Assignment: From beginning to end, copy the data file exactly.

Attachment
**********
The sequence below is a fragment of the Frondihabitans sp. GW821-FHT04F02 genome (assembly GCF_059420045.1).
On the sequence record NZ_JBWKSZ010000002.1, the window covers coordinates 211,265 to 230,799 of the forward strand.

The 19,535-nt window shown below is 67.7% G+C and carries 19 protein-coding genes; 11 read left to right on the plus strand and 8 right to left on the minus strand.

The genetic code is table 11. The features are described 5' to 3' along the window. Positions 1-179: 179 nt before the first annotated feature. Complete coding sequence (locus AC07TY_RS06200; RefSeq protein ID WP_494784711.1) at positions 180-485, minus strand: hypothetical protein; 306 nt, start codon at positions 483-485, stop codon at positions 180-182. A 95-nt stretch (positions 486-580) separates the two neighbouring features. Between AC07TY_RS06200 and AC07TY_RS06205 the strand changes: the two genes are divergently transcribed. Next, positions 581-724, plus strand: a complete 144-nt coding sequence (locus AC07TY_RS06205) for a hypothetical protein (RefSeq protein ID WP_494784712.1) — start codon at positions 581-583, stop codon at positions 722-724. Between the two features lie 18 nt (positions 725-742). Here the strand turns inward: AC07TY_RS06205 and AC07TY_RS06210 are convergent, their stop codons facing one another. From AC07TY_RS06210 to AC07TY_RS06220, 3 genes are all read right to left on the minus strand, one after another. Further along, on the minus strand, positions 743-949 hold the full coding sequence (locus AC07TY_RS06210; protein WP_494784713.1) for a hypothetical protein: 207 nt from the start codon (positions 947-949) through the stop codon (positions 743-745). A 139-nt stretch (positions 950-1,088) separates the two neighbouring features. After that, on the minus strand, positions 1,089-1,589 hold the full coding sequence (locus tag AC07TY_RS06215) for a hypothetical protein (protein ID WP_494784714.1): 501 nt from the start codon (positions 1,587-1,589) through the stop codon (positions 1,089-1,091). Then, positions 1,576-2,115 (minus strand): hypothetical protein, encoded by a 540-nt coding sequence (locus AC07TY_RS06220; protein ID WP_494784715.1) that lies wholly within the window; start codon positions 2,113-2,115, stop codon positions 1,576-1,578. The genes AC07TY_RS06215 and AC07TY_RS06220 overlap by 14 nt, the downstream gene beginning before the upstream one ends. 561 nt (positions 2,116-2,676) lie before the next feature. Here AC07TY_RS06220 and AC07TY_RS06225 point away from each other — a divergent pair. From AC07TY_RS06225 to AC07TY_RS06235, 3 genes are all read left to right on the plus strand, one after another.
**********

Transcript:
The sequence below is a fragment of the Frondihabitans sp. GW821-FHT04F02 genome (assembly GCF_059420045.1).
On the sequence record NZ_JBWKSZ010000002.1, the window covers coordinates 211,265 to 230,799 of the forward strand.

The 19,535-nt window shown below is 67.7% G+C and carries 19 protein-coding genes; 11 read left to right on the plus strand and 8 right to left on the minus strand.

The genetic code is table 11. The features are described 5' to 3' along the window. Positions 1-179: 179 nt before the first annotated feature. Complete coding sequence (locus AC07TY_RS06200; RefSeq protein ID WP_494784711.1) at positions 180-485, minus strand: hypothetical protein; 306 nt, start codon at positions 483-485, stop codon at positions 180-182. A 95-nt stretch (positions 486-580) separates the two neighbouring features. Between AC07TY_RS06200 and AC07TY_RS06205 the strand changes: the two genes are divergently transcribed. Next, positions 581-724, plus strand: a complete 144-nt coding sequence (locus AC07TY_RS06205) for a hypothetical protein (RefSeq protein ID WP_494784712.1) — start codon at positions 581-583, stop codon at positions 722-724. Between the two features lie 18 nt (positions 725-742). Here the strand turns inward: AC07TY_RS06205 and AC07TY_RS06210 are convergent, their stop codons facing one another. From AC07TY_RS06210 to AC07TY_RS06220, 3 genes are all read right to left on the minus strand, one after another. Further along, on the minus strand, positions 743-949 hold the full coding sequence (locus AC07TY_RS06210; protein WP_494784713.1) for a hypothetical protein: 207 nt from the start codon (positions 947-949) through the stop codon (positions 743-745). A 139-nt stretch (positions 950-1,088) separates the two neighbouring features. After that, on the minus strand, positions 1,089-1,589 hold the full coding sequence (locus tag AC07TY_RS06215) for a hypothetical protein (protein ID WP_494784714.1): 501 nt from the start codon (positions 1,587-1,589) through the stop codon (positions 1,089-1,091). Then, positions 1,576-2,115 (minus strand): hypothetical protein, encoded by a 540-nt coding sequence (locus AC07TY_RS06220; protein ID WP_494784715.1) that lies wholly within the window; start codon positions 2,113-2,115, stop codon positions 1,576-1,578. The genes AC07TY_RS06215 and AC07TY_RS06220 overlap by 14 nt, the downstream gene beginning before the upstream one ends. 561 nt (positions 2,116-2,676) lie before the next feature. Here AC07TY_RS06220 and AC07TY_RS06225 point away from each other — a divergent pair. From AC07TY_RS06225 to AC07TY_RS06235, 3 genes are all read left to right on the plus strand, one after another.